The Advocate General considers sampling as an infringement of the phonogram producer's right

Return to News — Friday 04 January — 2019 byRodrigo Ahijón Lana
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Advocate General Szpunar of the Court of Justice of the European Union, in his Opinion delivered on 12 December 2018 in Case C-476/17, has proposed that taking an extract from a phonogram for the purpose of using it as an element of a new composition in another phonogram (commonly known as the "sampling" technique) should be regarded as an infringement of the exclusive right of the producer of the first phonogram requiring his authorisation.

The case in which the Advocate General has delivered his Opinion is the result of an extensive and complex procedure before the German Courts, confronting Mr. Ralf Hütter and Mr. Florian Schneider-Esleben, members of the electronic music group Kraftwerk, against Pelham GmbH, Mr. Moses Pelham and Mr. Martin Hass, producer and authors, respectively, of the song entitled Nur mir.

The conflict between these two parties started when the producer and the authors of the above indicated song, electronically sampled approximately two seconds of a rhythm sequence from the song Metall auf Metall, published in 1977 by the Kraftwerk group and incorporated it, as a continuous loop, in the song Nur mir, without obtaining any authorisation to do so. For Mr. Hütter and Mr. Schneider-Esleben, the inclusion of a rhythmic sequence of their 1977 title in the song Nur mir constitutes an infringement of the related right they hold as producers of the phonogram in question.

In the context of this dispute, the Bundesgerichtshof (Federal Court of Justice, Germany) refers a number of questions to the Court of Justice for a preliminary ruling, the purpose of which is essentially to determine whether the use of a tiny part of a phonogram for looping into another phonogram constitutes an infringement of the exclusive right of reproduction of the producer of the first phonogram, resulting from Article 2(c) of Directive 2001/29/EC, and whether such use could be covered by one of the exceptions or limitations to those exclusive rights provided for in Article 5 of that Directive, in particular the quotation exception or the caricature, parody or pastiche exception. It is also analysed whether the general exception to the rights of reproduction and distribution of the phonogram producer provided for in Article 24(1) of the German Copyright Law (UrhG), which allows an independent work created from the free use of a phonogram to be exploited without the consent of the owner of that phonogram, complies with or exceeds the framework of exceptions and limitations to the exclusive rights provided for in Article 5(2) and (3) of the Directive.

First, for Advocate General Szpunar, it is obvious that the act of inserting an extract of the rhythmic sequence of a phonogram into the phonogram of another work constitutes an act of reproduction within the meaning of Article 2 of the Directive. Despite the brevity of the rhythmic sequence reproduced, it is recalled that that article also deals with partial reproductions of a protected work, without it being possible to apply by analogy the case-law of the Court of Justice concerning the protection of extracts of works by copyright or to establish any de minimis threshold in the case of extracts of phonograms.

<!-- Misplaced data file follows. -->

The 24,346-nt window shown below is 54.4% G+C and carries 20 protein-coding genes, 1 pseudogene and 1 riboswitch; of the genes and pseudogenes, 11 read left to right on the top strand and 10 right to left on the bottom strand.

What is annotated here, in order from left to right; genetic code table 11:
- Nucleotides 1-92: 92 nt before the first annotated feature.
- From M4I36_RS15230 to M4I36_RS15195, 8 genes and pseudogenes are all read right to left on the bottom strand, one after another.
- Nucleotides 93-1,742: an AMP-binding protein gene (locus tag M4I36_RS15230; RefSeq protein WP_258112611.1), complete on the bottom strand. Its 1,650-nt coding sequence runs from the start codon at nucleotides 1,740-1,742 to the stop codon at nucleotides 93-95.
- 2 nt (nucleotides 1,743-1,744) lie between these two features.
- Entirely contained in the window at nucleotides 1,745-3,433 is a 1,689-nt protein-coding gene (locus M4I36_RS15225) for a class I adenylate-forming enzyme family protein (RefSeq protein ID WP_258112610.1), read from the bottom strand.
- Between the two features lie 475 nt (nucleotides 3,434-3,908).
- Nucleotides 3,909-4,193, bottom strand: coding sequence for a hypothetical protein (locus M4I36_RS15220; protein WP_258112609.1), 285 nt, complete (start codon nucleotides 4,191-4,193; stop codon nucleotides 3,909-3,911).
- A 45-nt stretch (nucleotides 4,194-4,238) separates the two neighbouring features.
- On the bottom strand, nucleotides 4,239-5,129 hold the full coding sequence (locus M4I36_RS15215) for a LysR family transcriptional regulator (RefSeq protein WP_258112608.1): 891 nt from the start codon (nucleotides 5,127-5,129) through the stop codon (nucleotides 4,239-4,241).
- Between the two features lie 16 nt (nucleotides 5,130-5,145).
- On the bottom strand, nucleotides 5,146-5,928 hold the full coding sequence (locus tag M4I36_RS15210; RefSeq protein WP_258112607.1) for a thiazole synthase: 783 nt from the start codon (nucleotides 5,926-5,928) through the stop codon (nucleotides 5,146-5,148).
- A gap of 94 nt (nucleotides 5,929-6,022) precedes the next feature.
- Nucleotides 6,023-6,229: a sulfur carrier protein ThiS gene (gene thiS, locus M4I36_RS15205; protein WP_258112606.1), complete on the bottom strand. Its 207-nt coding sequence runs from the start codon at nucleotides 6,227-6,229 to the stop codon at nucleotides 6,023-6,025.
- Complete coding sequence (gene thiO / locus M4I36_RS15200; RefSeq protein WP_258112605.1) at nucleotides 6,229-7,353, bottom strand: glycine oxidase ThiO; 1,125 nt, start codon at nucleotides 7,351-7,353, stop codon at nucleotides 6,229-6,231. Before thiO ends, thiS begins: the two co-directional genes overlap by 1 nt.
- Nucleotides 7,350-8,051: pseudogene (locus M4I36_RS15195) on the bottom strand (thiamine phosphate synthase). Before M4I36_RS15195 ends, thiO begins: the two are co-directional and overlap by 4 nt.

According to the case-law of the Court of Justice, words, sounds, colours, etc. taken in isolation do not qualify for copyright protection. Only their original arrangement is protected as an intellectual creation.

The Advocate General makes an important difference in this respect. While originality is required in copyright and, therefore, only those extracts (words, sounds, colours) of a work which are arranged in an original way are eligible for protection, the phonogram is protected as a whole by the economic and organisational investment it entails. Thus, any extract of that phonogram that is used to be incorporated into another phonogram, even if it is a rhythmic sequence of two seconds, will be an interference with the exclusive right of reproduction of the producer of the first phonogram, regardless of whether that extract can be considered original or not.

On the other hand, for the Advocate General, the sampling technique does not meet the necessary requirements for the quotation exception nor the parody, caricature or pastiche exception to apply to it, given that it is neither possible to distinguish the extract incorporated into the new phonogram as an alien element, nor does its incorporation presuppose an interaction with the work used or its author.

Finally, it is important to note that, for the Advocate General, the exception provided for in Article 24(1) UrhG, which would allow a use such as that made by the phonograms producer company Pelham GmbH and Mr. Moses Pelham and Mr. Martin Hass, exceeds the framework of exceptions and limitations of the exclusive rights provided for in Article 5(2) and (3) of the Directive, which do not contain any general exception allowing the use of a work by another person for the purpose of creating a new work.

However, even if the looping of a two-second rhythm sequence of a phonogram may be an act of reproduction which is not covered by any exception or limitation and which requires the authorisation of phonogram producers, as is apparent from paragraph 30 of its conclusions, this will only be the case to the extent that the reproduction of that rhythm sequence in the second phonogram is produced by its extraction from the first phonogram, but not if the same rhythm sequence is reproduced by an alternative means not involving the first phonogram.

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